The entire world is watching aghast as our nation continues to struggle with its COVID-19 response, where our broken supply chain cannot supply medical workers with enough masks and face shields to keep them reasonably healthy. The pandemic has exposed inadequacies and vulnerabilities in supply chains that were supposed to provide the much-needed supplies in the healthcare system. But life-threatening shortages are reported daily. COVID-19 testing kits and nasal swabs, lab processing chemicals, hand sanitizer and ventilators are in desperately short supply.
The worldwide crisis made us hyper-aware that trust-worthy relationships are vital. Effective third-party risk management is the best way to gain assurance that responses and decisions are risk-informed. Managing third-party relationships, calibrated for criticality and risks, has never been more critical. This is the most reliable path to strengthen business resilience, protect stakeholders and the bottom line.
One of the most significant procurement trends we’ve seen so far in 2020 is delivering value beyond savings. So what exactly does this mean in the context of the function’s traditional goals?
Savings, as we all know, have long formed the foundation of procurement’s ROI to the organization. It’s been our primary charter over the years and is quite literally how the function has “paid its bills.”
Risk optimization and mitigation are essential within any Global Business Services (GBS) environment to proactively protect the enterprise from potential threats and enable confident business decisions. COVID-19 has uncovered previously unknown vulnerabilities, which left business leaders and board members scrambling for solutions to plot a course to stabilization.
Global sourcing offers numerous benefits. Unfortunately, due to misinformation, many companies overlook global sourcing as a solution and miss out on potential productivity benefits. In this article and the complimentary infographic, we will explore and debunk some of the most persistent myths about global sourcing.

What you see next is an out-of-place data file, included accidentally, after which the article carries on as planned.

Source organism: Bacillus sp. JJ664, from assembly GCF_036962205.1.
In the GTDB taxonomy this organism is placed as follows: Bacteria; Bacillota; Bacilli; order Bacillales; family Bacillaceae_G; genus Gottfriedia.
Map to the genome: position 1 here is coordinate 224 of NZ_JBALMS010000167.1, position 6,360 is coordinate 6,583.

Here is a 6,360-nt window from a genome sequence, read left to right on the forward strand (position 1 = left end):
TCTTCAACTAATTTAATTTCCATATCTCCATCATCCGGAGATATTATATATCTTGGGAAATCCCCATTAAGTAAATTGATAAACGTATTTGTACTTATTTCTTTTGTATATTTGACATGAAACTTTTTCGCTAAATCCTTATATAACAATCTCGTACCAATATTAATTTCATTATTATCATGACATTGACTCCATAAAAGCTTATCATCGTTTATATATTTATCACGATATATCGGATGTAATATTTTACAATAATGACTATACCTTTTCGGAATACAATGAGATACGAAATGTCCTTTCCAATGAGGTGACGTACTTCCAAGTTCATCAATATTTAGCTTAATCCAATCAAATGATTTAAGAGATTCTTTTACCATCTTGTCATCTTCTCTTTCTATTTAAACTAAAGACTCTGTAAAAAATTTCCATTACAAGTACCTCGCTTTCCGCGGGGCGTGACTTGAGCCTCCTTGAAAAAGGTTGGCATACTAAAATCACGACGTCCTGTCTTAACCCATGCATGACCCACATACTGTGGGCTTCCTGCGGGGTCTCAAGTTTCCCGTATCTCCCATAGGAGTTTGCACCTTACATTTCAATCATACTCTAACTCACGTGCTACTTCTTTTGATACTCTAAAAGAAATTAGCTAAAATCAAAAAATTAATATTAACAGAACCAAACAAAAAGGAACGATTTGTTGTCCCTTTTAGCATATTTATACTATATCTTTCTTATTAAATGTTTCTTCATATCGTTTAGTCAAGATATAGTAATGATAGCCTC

The Coronavirus (COVID-19) pandemic and 2020 recession are creating new stresses and disruptions in the global supply chain that are now presenting themselves. In today‘s hyperconnected economies, the response to supply chain risk has primarily been “reactive”.
It must be an amazing feeling to get your online order delivered the next day or on the very same day itself. You would not only feel special but would also develop trust and reliability for the respective company. Nevertheless, the scenario used to be quite different. But, in the last few years, high-end innovation in technology has boosted the logistics industry in more than one way, while driving the e-commerce industry with the same spur.
The COVID-19 pandemic poses fundamental questions for governments and businesses about the resilience of international trade.
How to ensure supplies of crucial goods (medical supplies, food) that are dependent on global supply chains?
How to survive the immediate crisis and be best placed, with suppliers and customers, to resume production as soon as conditions allow?
How to protect national industries while retaining the benefits of free and fair international trade?
In this two-part blog series, we’ll take a look at how to better position organizations in order to improve business continuity and resilience. Part 1 looks at the current state of collaboration between procurement and finance, and what these two teams can start doing to improve workflow, efficiency and bottom-line impact.
The Benefits of Hiring Moms
Companies in the UK continue to overlook the significant benefits that come with hiring moms wanting to return to the workplace. In fact, senior decision-makers underestimate the host of skills moms come equipped with, all of which they would not have had the opportunity to develop if they had remained within a role leveraging the same skills every day. These include, but are certainly not limited to, increased productivity, efficiency, empathy and a greater capacity to multitask.